In yoga we are continually being reminded to work toward our edge- but not over it. The “edge” can be described as the place of most resistance. There may even be some pain at your edge. (Pain in yoga should never be sharp and should never be felt in the joints.) However, we can’t always expect complete ease in postures. Describing yoga as a “gentle” practice is a bit of a misnomer. Not all the edges we explore in yoga are soft, warm and fuzzy.
We find the spot where we are asking the body permission to meet our boundaries and explore them fully. In order to explore these “edges” we need to first cultivate awareness. The kind of awareness most useful in yoga is that of a non-judgmental observer, overseeing whatever it is that arises with an open, receptive acceptance. This way of passively observing our body helps us to cultivate calm and learn to trust ourselves… resisting the urge to work from habitual responses- pushing too much, using energy unwisely and risking injury or holding back out of fear.
By observing what unfolds on the mat as we practice we can best learn to “be in the moment” with no preconceived idea of what our practice will look like on any particular day. The body changes from day to day. When we learn to quietly observe ourselves we develop a respect for our intuition and begin to cultivate a love of truth.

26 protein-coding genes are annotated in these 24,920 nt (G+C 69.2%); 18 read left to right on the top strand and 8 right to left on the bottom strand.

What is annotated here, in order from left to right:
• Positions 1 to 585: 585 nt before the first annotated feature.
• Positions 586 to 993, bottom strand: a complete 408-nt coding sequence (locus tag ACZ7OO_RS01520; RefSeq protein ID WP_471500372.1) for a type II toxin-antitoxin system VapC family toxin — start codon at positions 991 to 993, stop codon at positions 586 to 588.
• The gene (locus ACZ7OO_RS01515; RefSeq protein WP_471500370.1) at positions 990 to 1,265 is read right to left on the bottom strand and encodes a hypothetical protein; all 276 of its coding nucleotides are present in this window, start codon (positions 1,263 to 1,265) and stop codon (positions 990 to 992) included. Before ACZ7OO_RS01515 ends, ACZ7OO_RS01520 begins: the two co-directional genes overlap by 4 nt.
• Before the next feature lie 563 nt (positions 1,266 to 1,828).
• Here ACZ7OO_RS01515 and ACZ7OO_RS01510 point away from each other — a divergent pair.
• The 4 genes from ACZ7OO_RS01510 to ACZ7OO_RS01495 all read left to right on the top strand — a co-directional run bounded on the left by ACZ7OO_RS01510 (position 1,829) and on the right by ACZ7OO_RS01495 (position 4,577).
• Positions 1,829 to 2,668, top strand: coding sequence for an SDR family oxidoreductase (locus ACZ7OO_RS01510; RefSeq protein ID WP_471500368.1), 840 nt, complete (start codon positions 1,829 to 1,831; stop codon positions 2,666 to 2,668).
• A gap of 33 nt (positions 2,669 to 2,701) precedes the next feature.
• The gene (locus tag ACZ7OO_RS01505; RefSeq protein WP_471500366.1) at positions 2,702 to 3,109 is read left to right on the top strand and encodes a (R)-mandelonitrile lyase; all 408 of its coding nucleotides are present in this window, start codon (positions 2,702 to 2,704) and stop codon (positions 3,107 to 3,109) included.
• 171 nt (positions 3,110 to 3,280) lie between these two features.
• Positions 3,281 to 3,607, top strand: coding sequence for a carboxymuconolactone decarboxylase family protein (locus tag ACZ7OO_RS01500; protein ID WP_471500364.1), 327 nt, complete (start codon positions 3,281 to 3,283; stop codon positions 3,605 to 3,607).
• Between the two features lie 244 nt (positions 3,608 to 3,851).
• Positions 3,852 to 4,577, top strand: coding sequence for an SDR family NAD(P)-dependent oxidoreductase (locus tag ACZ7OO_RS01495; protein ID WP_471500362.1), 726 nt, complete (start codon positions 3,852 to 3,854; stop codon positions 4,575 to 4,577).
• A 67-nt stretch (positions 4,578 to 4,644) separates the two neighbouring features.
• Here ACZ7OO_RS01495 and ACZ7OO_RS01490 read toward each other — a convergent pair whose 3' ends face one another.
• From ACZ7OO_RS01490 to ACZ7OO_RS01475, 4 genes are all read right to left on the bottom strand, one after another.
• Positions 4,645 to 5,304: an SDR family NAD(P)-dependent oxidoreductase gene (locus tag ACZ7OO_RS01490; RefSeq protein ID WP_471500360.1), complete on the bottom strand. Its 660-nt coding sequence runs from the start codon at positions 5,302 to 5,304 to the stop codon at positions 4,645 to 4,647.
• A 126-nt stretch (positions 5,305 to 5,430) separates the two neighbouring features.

Donna Farhi, the insightful yogi from New Zealand, says this in her book “Bringing Yoga to Life”: “Through this inner guidance, we learn to wait for opening moments when the body says yes and allows us to go farther into a movement. We also learn to pause respectfully at the edge of our resistance and to listen to the body’s no. Working in this way, we open up new pathways without injuring ourselves, it will undoubtedly be a change that we can integrate into our whole being.”
Viewed this way, we learn neither to crave nor to fear what lies beyond our edge. In being present in each moment, remaining curious and playful, the edge no longer feels so close to the abyss!